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It can't come soon enough. Firefighters across the region have been working in overdrive this week putting out fires caused by people.
Emergency services, as usual, have done an outstanding job protecting property and lives. But there's only so much they can do.
Sadly, a restricted fire season won't stop people from lighting fires and setting off fireworks.
One resident said young people using fireworks were to blame for starting the blaze on Friday night that burned above Hillsborough.
At its height, 60 firefighters, a mix of fulltime and volunteers, worked to douse the blaze which forced evacuations from about 40 homes.
The rules on setting off fireworks are murky.
Many local councils have laws to stop people from lighting fireworks in public places such as parks or beaches.
As tinder-dry conditions continue to plague Canterbury, it's a shame local authorities can't issue a complete ban on the use of fireworks.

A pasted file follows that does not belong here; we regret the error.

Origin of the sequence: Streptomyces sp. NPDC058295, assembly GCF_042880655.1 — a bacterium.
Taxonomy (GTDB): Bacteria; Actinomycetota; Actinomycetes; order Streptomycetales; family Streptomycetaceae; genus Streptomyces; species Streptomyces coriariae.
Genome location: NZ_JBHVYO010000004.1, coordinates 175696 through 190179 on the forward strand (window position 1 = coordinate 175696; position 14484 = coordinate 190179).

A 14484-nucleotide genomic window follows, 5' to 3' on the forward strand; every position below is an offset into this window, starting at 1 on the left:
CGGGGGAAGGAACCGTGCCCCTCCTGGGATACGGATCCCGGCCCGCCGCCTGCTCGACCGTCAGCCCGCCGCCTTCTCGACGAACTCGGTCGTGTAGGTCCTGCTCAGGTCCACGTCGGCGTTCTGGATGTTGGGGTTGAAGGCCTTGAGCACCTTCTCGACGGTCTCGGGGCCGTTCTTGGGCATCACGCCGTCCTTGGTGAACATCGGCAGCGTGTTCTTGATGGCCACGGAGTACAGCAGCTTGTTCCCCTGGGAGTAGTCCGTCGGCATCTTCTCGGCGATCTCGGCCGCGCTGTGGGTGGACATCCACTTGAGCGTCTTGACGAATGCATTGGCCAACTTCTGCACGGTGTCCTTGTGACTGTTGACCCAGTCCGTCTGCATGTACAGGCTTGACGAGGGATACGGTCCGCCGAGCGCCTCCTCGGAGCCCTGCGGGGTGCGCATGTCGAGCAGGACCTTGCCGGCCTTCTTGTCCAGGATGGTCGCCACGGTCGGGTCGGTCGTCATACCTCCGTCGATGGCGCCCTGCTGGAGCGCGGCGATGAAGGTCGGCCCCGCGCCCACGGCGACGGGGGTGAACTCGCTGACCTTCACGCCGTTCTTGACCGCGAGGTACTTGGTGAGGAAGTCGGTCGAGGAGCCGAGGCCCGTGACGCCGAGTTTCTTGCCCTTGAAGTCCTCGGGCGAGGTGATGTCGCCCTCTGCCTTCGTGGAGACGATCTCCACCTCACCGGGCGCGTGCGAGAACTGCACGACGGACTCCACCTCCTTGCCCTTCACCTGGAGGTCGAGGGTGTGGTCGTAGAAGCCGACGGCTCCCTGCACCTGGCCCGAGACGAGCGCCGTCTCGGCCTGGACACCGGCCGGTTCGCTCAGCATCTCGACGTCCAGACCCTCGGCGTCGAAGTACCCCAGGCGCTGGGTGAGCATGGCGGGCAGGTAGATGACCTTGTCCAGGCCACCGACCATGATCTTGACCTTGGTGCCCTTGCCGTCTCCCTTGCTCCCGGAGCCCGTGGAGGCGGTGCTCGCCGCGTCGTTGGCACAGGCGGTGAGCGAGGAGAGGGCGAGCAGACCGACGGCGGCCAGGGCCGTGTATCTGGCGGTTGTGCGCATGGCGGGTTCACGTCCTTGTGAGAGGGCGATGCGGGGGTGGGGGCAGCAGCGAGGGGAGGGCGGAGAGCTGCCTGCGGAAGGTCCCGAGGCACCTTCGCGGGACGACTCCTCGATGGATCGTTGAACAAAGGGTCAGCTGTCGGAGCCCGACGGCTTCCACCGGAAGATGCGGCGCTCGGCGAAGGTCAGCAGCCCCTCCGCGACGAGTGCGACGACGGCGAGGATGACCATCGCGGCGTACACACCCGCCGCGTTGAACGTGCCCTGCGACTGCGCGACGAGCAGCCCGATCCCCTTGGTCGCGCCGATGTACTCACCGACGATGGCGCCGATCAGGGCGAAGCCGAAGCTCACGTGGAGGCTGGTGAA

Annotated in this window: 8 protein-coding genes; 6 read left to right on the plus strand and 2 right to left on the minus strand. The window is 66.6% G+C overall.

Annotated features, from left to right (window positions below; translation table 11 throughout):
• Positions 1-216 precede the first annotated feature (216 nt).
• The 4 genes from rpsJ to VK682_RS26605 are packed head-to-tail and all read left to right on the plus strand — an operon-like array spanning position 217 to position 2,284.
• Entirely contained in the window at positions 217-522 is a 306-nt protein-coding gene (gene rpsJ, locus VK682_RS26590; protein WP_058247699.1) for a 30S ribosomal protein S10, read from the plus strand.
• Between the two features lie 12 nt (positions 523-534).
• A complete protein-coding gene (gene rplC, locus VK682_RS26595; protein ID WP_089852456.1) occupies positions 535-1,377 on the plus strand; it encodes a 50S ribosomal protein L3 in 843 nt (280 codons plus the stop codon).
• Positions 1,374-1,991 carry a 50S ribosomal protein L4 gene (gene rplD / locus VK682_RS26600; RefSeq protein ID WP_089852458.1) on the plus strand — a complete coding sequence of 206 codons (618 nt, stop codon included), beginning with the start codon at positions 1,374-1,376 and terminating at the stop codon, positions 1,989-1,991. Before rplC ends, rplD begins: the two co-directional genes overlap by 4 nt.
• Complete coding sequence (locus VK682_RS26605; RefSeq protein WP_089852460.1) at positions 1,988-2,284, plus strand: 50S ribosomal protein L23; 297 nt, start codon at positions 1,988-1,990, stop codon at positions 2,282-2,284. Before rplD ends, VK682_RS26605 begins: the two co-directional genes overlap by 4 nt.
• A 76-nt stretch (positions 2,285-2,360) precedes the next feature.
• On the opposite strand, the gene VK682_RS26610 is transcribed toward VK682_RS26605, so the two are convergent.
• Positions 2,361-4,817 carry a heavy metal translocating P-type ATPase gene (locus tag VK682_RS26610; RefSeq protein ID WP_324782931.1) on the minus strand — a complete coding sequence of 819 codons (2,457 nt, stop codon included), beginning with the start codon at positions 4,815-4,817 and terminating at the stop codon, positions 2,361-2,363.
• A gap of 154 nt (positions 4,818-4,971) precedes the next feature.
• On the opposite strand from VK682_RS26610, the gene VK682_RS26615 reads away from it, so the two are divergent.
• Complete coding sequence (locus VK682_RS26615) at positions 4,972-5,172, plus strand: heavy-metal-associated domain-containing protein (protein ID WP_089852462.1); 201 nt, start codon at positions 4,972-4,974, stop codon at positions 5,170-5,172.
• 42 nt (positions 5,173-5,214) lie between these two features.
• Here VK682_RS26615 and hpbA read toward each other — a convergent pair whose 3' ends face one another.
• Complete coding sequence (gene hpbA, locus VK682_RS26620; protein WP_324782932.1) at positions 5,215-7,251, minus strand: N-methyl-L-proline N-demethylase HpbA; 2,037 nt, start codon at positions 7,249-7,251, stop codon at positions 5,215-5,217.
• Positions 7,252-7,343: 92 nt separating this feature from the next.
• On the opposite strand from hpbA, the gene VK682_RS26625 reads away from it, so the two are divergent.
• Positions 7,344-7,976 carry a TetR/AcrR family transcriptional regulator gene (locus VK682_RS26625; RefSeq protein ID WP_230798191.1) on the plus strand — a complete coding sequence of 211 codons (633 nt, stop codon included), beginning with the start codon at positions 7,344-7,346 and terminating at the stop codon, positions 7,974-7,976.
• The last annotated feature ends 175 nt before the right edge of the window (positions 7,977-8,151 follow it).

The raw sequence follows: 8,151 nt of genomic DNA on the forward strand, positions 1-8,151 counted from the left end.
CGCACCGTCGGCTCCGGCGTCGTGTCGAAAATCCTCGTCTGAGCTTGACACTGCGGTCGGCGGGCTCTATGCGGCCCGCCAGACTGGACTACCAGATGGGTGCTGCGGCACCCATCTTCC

Parts of Canterbury could reach 30C later this week and given the number of serious fires in the region already, you can understand why authorities are nervous.
Yesterday's blaze above Redcliffs highlighted just how unpredictable fires can be.\
Helicopters were forced to return to the scene after the fire flared up later in the afternoon coming dangerously close to houses.
That fire which forced the evacuation of 16 homes was started accidentally by a construction worker.
Fire and Emergency New Zealand region manager Paul Henderson said this heat, combined with the dry and windy conditions, increased the fire danger and risk of a wildfire.
Even the use of the word wildfire should ring alarm bells for residents.
There have already been three significant fires across Canterbury this fire season.
Henderson urges people to take the fire risk seriously. His plea: please don't let off fireworks in Canterbury over summer - it's too risky with the heat and extreme dryness in the area.
In these conditions a firework, or spark from machinery, could easily start a wildfire which would get quickly out of control.